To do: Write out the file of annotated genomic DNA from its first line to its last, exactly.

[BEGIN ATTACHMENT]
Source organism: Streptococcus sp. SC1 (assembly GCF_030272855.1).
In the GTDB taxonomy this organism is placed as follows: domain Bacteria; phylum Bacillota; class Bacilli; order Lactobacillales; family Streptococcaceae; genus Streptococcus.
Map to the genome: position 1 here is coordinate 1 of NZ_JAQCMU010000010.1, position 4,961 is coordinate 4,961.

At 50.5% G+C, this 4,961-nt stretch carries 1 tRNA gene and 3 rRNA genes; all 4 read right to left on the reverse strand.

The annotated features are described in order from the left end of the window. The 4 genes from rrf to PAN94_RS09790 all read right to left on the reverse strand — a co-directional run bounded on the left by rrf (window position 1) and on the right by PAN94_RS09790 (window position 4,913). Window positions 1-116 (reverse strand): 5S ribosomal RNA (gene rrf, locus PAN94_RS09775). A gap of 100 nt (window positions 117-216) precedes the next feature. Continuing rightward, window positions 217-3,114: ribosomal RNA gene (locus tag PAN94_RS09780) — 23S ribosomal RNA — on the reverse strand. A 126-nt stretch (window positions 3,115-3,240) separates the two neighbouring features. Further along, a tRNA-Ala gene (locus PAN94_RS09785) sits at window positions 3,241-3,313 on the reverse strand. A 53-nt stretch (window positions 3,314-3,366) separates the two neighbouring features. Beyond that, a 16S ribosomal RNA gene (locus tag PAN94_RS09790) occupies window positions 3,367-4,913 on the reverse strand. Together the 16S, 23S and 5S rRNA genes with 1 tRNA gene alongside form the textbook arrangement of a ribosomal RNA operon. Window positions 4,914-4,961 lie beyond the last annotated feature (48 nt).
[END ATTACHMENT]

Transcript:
Source organism: Streptococcus sp. SC1 (assembly GCF_030272855.1).
In the GTDB taxonomy this organism is placed as follows: domain Bacteria; phylum Bacillota; class Bacilli; order Lactobacillales; family Streptococcaceae; genus Streptococcus.
Map to the genome: position 1 here is coordinate 1 of NZ_JAQCMU010000010.1, position 4,961 is coordinate 4,961.

At 50.5% G+C, this 4,961-nt stretch carries 1 tRNA gene and 3 rRNA genes; all 4 read right to left on the reverse strand.

The annotated features are described in order from the left end of the window. The 4 genes from rrf to PAN94_RS09790 all read right to left on the reverse strand — a co-directional run bounded on the left by rrf (window position 1) and on the right by PAN94_RS09790 (window position 4,913). Window positions 1-116 (reverse strand): 5S ribosomal RNA (gene rrf, locus PAN94_RS09775). A gap of 100 nt (window positions 117-216) precedes the next feature. Continuing rightward, window positions 217-3,114: ribosomal RNA gene (locus tag PAN94_RS09780) — 23S ribosomal RNA — on the reverse strand. A 126-nt stretch (window positions 3,115-3,240) separates the two neighbouring features. Further along, a tRNA-Ala gene (locus PAN94_RS09785) sits at window positions 3,241-3,313 on the reverse strand. A 53-nt stretch (window positions 3,314-3,366) separates the two neighbouring features. Beyond that, a 16S ribosomal RNA gene (locus tag PAN94_RS09790) occupies window positions 3,367-4,913 on the reverse strand. Together the 16S, 23S and 5S rRNA genes with 1 tRNA gene alongside form the textbook arrangement of a ribosomal RNA operon. Window positions 4,914-4,961 lie beyond the last annotated feature (48 nt).